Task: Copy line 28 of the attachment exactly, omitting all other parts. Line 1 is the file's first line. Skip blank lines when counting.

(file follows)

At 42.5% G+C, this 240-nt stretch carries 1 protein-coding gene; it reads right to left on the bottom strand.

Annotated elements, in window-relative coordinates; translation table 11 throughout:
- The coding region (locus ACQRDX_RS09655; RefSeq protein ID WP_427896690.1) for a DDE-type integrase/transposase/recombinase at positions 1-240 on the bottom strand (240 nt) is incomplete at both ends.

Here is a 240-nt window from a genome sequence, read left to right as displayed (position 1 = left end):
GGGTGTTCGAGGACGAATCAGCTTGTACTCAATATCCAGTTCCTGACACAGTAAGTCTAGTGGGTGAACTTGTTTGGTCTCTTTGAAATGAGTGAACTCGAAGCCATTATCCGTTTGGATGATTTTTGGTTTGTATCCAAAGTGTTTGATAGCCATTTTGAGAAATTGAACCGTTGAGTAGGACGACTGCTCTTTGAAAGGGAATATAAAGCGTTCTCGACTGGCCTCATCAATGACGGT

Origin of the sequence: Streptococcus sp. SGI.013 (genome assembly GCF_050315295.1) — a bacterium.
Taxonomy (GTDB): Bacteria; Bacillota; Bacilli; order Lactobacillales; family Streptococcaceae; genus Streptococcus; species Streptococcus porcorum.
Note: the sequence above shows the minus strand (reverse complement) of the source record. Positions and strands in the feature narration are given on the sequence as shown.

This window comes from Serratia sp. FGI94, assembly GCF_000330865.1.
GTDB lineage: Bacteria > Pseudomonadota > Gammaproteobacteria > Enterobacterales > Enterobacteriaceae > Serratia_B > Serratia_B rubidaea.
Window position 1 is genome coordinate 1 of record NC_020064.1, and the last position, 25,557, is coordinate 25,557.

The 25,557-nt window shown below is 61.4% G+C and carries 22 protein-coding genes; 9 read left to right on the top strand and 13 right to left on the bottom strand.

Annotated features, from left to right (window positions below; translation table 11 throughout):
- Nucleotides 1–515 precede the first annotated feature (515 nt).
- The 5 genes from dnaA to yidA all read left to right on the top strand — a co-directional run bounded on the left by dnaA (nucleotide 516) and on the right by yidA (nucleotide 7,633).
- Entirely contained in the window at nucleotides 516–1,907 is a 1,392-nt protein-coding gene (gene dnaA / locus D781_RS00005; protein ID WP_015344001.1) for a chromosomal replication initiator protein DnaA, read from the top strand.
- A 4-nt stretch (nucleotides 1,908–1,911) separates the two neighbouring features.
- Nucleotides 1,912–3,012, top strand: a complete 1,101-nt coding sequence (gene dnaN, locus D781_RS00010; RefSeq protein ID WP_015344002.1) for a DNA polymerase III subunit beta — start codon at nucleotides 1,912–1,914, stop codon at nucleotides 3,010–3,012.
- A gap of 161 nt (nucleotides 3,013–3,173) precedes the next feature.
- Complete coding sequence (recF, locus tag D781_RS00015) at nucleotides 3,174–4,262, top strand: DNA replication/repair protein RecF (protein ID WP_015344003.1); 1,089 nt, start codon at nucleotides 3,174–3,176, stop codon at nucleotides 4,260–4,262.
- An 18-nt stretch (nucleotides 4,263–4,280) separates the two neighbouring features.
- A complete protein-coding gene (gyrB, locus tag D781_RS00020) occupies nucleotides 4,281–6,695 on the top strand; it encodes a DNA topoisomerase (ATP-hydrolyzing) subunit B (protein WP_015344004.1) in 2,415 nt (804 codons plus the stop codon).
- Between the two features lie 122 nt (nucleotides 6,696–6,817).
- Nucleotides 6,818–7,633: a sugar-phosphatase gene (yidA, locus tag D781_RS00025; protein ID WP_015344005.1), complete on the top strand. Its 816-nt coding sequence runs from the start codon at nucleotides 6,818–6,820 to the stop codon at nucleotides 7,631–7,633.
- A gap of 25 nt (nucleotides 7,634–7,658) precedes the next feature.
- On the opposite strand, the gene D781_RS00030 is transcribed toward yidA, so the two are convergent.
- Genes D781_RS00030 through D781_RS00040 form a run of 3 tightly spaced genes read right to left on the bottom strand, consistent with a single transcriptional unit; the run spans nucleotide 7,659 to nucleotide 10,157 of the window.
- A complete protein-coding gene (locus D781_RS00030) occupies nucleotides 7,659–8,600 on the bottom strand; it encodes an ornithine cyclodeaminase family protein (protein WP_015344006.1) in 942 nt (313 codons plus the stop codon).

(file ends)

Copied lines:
- A complete protein-coding gene (locus D781_RS00030) occupies nucleotides 7,659–8,600 on the bottom strand; it encodes an ornithine cyclodeaminase family protein (protein WP_015344006.1) in 942 nt (313 codons plus the stop codon).